Existing home sales drag housing down

Joan Gunin, Don Hogsett, November 5, 2001

The nation's housing market came screeching to a halt in September as American consumers were apparently dealt a body blow by a one-two combination punch of terrorist attacks and rising unemployment.

With antsy consumers coping with daily bouts of bad news, notably on the economic and jobs front, sales of existing homes — by far the largest segment of the broad U.S. housing market — tumbled by 11.7 percent, to a seasonally adjusted annual rate of 4.9 million houses sold, down from 5.5 million the month before, the National Association of Realtors (NAR) reported.

New home sales, a highly volatile number given to much revision, shrank by 1.4 percent, to a seasonally adjusted 864,000 from 876,000 in August, the U.S. Census Bureau reported.

The only flicker of hope came out of housing starts, which edged up by 1.7 percent, to a seasonally adjusted annual rate of 1.6 million on the strength of new apartment construction. Starts of single-family homes remained anemic and virtually flat, up a mingy 0.6 percent, to an annual rate of 1.3 million.

The slowdown, particularly in sales of existing homes, was not entirely unexpected, but was considerably exacerbated by terrorist attacks that brought the nation to a standstill in September. "Considering the nation essentially came to a halt during the week of the attack, we knew there would be a hit on home sales activity," said David Lereah, NAR chief economist. In fact, Lereah and the nation's realtors had been predicting a slowdown during the second half of the year after a ferocious pace of home buying that reached record levels during the first six months of this year.

But the market was quick to stage at least a partial recovery, Lereah added. "Our in-house tracking of major brokers across the country shows sales activity making some recovery, which demonstrates that the underlying demand and fundamentals of the market remain strong," he said. The NAR, he said, is still forecasting an increase in existing home sales of 1.9 percent for all of this year, to an annual rate of 5.2 million units, which would make this the second strongest year on record.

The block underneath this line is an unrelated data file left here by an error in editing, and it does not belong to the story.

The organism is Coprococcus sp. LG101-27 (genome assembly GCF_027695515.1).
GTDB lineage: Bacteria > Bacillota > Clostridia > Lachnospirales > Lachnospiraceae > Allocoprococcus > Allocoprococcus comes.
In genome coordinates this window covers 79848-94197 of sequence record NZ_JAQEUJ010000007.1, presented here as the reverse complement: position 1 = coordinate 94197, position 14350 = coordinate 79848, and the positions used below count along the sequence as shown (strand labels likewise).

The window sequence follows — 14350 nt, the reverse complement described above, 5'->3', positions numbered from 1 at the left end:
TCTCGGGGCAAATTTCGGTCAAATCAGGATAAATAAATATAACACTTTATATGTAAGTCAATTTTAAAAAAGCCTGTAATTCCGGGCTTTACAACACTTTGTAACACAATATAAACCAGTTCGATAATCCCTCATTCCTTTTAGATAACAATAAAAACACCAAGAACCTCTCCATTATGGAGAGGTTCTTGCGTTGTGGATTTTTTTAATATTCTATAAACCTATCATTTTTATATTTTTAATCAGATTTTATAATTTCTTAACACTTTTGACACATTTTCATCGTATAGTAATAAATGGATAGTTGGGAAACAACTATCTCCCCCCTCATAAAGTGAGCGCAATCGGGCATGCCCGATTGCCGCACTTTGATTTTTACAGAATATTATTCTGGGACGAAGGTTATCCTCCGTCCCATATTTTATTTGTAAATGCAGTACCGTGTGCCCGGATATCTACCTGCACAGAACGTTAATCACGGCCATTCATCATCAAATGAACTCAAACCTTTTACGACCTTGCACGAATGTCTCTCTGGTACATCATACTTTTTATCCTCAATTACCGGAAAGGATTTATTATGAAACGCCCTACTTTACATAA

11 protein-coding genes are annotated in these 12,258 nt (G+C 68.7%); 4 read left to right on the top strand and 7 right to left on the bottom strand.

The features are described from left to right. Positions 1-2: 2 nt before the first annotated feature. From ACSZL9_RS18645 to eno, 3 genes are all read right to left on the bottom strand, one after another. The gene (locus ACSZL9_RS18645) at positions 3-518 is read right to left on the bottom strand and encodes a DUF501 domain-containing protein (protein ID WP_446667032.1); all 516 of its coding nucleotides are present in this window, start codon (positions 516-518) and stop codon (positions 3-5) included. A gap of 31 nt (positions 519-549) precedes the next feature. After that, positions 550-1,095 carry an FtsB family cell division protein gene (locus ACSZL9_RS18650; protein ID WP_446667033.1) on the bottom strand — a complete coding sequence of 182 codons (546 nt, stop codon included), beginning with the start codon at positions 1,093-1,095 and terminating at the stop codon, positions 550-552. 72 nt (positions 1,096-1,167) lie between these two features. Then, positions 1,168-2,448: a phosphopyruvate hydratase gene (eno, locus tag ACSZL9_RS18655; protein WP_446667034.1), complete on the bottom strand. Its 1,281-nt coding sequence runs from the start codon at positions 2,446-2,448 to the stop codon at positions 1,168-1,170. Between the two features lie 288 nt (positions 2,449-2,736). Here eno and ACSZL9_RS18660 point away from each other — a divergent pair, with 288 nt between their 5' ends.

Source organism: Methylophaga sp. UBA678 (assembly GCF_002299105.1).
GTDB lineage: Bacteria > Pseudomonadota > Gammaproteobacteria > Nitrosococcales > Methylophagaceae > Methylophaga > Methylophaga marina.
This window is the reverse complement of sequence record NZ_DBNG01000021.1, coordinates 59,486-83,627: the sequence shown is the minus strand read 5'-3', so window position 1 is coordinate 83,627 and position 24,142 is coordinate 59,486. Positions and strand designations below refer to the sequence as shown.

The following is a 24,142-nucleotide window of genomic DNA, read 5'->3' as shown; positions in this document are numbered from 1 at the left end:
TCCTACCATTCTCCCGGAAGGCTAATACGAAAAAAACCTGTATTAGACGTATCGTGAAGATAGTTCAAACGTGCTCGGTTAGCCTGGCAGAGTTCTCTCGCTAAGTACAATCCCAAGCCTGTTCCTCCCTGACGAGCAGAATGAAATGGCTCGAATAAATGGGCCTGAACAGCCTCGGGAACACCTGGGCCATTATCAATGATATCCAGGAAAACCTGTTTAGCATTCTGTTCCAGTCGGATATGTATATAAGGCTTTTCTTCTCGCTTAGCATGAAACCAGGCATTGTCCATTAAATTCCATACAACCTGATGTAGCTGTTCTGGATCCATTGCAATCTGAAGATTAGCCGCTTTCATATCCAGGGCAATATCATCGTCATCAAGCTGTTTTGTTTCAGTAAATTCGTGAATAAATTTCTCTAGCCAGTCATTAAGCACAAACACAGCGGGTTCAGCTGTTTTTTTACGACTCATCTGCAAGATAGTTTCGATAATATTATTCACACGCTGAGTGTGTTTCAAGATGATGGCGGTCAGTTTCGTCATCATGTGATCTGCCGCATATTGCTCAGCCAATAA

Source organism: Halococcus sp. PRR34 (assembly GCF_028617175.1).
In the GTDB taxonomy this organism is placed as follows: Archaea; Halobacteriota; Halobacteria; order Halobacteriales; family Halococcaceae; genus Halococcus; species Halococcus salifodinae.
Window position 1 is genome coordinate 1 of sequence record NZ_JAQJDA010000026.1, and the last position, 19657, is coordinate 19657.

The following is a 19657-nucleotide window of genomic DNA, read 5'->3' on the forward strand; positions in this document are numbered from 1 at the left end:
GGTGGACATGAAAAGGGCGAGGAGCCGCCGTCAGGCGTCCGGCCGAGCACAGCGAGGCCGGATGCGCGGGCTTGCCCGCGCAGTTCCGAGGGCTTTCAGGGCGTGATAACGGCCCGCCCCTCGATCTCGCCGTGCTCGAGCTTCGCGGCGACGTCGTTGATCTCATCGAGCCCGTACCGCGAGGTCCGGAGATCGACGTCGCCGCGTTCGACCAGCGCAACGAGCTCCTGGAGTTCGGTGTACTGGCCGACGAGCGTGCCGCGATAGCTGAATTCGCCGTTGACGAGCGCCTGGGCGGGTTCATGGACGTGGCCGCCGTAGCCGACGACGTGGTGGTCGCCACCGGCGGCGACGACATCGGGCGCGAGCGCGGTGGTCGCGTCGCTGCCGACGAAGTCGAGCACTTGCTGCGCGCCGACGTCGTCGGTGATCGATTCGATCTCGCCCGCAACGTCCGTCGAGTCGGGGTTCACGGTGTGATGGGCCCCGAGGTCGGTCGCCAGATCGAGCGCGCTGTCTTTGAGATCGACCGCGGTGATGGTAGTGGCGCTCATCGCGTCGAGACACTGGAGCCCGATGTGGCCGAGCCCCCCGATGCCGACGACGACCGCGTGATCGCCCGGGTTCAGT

"The housing numbers for September were better than expected, although some rebound in multi-family starts seemed inevitable," said Bruce Smith, president of the National Association of Home Builders (NAHB). "But it's important to note that permits for new construction, which can be an indicator of future activity, decreased by 3 percent, including a 4 percent setback for single-family units."

Scoping out the big picture, Smith said, "It appears that the housing market was flat in the third quarter following a strong first half. We expect about a 10 percent decline in housing activity in the fourth quarter before the market rebounds early next year."

Reflecting the events of Sept. 11 and continued unease about the employment outlook, the NAHB's monthly Housing Market Index dropped eight points in the early October survey — to 48 from 56 — the largest single monthly drop since the index was first calculated in 1985.

Nonetheless, Smith said he's confident the housing market will stabilize in the first part of next year. "Compared to other sectors of the economy, housing is holding up relatively well in the face of unprecedented conditions."

Housing by region
Month-to-month percent change

Existing home sales Housing starts New home sales
Northeast -14.5 -7.2 -26.6
Midwest -9.2 -0.3 21.2
South -11.5 -3.0 -1.4
West -12.2 -3.4 -8.2

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